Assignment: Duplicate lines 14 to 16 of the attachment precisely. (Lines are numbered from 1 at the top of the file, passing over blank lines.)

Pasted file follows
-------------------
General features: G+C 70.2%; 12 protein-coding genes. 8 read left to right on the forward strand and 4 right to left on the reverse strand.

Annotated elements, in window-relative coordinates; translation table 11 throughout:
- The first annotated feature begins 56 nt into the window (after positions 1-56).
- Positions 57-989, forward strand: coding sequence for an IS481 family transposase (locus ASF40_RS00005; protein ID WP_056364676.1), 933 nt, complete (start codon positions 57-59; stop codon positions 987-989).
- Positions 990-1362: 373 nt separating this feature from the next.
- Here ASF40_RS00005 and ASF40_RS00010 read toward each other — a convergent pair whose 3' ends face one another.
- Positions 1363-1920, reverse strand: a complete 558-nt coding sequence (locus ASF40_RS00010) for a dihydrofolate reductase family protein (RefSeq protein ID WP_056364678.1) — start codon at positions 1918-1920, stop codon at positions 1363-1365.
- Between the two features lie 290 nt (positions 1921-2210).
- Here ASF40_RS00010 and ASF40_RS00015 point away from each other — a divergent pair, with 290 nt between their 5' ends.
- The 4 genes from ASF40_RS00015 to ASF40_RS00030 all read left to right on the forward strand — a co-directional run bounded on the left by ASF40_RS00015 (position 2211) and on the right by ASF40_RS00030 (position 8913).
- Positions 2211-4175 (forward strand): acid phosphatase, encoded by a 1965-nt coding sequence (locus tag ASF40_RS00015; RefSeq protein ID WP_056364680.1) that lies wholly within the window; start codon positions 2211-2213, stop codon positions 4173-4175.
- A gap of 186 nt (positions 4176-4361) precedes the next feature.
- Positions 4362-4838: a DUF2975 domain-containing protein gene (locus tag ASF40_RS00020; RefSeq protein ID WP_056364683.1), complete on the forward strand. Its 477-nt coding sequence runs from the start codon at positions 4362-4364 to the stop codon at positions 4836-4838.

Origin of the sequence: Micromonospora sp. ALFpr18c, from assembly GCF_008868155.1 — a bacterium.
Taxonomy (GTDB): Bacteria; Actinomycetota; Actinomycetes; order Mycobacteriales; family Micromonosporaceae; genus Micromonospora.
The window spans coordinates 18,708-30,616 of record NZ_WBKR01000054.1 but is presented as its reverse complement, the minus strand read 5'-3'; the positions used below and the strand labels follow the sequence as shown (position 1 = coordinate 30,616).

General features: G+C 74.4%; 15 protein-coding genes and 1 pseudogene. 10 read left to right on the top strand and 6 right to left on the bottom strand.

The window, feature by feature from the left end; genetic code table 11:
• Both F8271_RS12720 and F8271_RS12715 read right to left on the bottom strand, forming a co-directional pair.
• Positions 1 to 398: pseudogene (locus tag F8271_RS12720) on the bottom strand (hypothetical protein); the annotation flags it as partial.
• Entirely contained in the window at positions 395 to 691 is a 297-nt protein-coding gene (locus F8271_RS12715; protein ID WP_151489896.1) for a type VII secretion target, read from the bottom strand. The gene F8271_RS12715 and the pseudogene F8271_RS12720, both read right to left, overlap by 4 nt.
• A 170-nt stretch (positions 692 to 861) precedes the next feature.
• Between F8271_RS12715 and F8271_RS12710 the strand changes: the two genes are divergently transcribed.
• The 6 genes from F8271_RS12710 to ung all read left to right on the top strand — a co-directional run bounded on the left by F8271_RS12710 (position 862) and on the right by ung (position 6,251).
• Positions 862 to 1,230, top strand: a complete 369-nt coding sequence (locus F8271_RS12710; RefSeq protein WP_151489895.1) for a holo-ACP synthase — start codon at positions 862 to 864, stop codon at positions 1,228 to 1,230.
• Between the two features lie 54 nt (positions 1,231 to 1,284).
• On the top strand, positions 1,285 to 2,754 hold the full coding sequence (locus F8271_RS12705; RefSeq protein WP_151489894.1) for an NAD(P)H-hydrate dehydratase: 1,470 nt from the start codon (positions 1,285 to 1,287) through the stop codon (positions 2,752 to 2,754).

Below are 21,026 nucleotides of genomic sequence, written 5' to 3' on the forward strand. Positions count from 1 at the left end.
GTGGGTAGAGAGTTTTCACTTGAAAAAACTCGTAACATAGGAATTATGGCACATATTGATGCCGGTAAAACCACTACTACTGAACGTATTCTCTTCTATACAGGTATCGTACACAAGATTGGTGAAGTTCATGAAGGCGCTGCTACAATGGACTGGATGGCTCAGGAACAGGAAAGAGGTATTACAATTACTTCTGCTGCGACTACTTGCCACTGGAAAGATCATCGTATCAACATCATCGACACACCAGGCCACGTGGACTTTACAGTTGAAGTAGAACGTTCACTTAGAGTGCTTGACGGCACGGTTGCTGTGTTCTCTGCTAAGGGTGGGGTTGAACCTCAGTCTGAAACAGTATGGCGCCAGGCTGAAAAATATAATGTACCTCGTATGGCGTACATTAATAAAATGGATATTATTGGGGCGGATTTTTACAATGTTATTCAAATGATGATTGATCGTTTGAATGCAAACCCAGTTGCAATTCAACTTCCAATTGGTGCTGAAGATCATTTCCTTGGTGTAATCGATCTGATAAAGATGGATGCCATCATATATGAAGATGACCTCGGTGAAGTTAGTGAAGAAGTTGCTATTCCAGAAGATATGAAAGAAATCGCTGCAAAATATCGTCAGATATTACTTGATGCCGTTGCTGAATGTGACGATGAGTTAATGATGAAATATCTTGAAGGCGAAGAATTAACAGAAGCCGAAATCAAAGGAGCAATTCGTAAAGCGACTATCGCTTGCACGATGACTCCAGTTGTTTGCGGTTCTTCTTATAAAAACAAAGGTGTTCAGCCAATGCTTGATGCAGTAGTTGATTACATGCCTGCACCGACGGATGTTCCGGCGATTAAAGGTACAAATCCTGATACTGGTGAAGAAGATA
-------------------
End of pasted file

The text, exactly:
Origin of the sequence: Micromonospora sp. ALFpr18c, from assembly GCF_008868155.1 — a bacterium.
Taxonomy (GTDB): Bacteria; Actinomycetota; Actinomycetes; order Mycobacteriales; family Micromonosporaceae; genus Micromonospora.
The window spans coordinates 18,708-30,616 of record NZ_WBKR01000054.1 but is presented as its reverse complement, the minus strand read 5'-3'; the positions used below and the strand labels follow the sequence as shown (position 1 = coordinate 30,616).